When you’re on the verge of initiating a trial, identifying a vendor can present a wealth of challenges. Numerous talks and presentations have discussed at length what key aspects sponsors should look out for when selecting their preferred partner. So what should sponsors look for in the perfect vendor? And once a partner has been chosen, what governance and oversight strategies should the sponsor implement to ensure their trial is conducted without hitch? CTA spoke to Marie Anne Stager from Seattle Genetics to discuss some of the ways to enhance the sponsor-CRO dynamic.

Clinical Trials Arena: How do you optimize strategic partnerships between sponsors and CROs?

Marie Anne Stager: I would say it depends on how you position it from the beginning. That to me is a key factor. Making decisions internally first on why you are looking at a preferred model, being transparent with all if that’s the direction in which you’re going, is critical while paying a lot of attention to the change management piece. When it comes to choosing a partner, choosing well is key to start with.. It’s important to know what’s important to your company; it’s not about who other people think is a good partner, it’s who you think is a good partner, who’s the right fit for you. It’s not a one size fits all. Developing and maintaining a good relationship is critical.

CTA: In your experience, what have you found to be the key things you look for in a vendor?And once you’ve found one, how do you go about developing a relationship with a vendor to ensure everyone’s on the right page and everyone gets off on the right foot?

MS: For us (Seattle Genetics), a lot is about flexibility and being able to be practical with the vendor. But most of all, it’s really about the relationship building. When you’ve found a vendor that you’re happy with, I think it’s about being willing to have the honest, direct conversations early; that can be for talking about vision, for challenges (both sides of the fence – the positive and the negative if you will). Honestly, it’s all about not letting things fester, it’s having everyone be comfortable and knowing that they’re going to be backed if they’re going to have a difficult conversation. Sometimes the difficult conversations are within your own company, so it’s within your own company as well as externally with your vendor that you need to be prepared to have them to set up a successful relationship. I find these conversations need to happen in order for things to move forward. To me, over my many years of managing projects and teams, I think that’s the one thing that cripples teams the most; they’re too afraid to say what they need to say, and they just need to know you can find a respectful way to talk about the important things.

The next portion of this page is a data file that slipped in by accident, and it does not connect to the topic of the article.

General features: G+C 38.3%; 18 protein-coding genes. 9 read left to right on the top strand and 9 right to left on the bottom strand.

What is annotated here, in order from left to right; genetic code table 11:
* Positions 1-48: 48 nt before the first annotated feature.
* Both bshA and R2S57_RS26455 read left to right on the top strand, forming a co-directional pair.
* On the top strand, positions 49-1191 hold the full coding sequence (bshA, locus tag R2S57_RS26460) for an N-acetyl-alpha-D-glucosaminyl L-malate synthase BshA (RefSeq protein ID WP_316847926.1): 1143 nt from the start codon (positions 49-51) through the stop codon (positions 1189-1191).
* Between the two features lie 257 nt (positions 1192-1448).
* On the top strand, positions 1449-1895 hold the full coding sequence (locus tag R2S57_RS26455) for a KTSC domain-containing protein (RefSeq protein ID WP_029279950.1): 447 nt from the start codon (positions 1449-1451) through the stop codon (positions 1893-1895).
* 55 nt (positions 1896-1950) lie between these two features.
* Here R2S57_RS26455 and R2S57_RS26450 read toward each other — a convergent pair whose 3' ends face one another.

CTA: Once a trial is underway, how do you engage with vendors to ensure they meet your needs?

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MS: It’s important to build in a number of periodic meetings, you build in the type of status reports you want to see, you decide what are the things you want to look at on a periodic basis and how frequently. From there, you really need to pay attention to what those key indicators are and that’s what I mean by having conversations early. Sometimes you don’t have to wait for data; if your gut tells you that you sense there might be an issue with something don’t wait for the data, start talking about it before you even see the data. It’s not too early. It’s never too early.

CTA: In the event when a vendor is perhaps not meeting your expectations, how do you deal with those setbacks?

MS: I don’t deal with it any differently than when I have someone reporting to me. You have to ask questions, you want to get their perspective, you see things a certain way – the way they see things, you have some good, honest dialogue about it and decide what the next steps are. Something has to change because you’ve seen something that’s not acceptable.

CTA: Do you think there’s a negative perception of vendors?

MS: Yes, I do. I don’t think the industry does enough to pay attention to the good things that are happening. There are plenty of good things that vendors do for sponsors, and somehow sponsors get into a cycle where they only focus on what’s not working, they don’t focus on what’s working. I feel that sends people off down the wrong path.


*Marie Anne Stager is the Executive Director of Clinical Development Operations at Seattle Genetics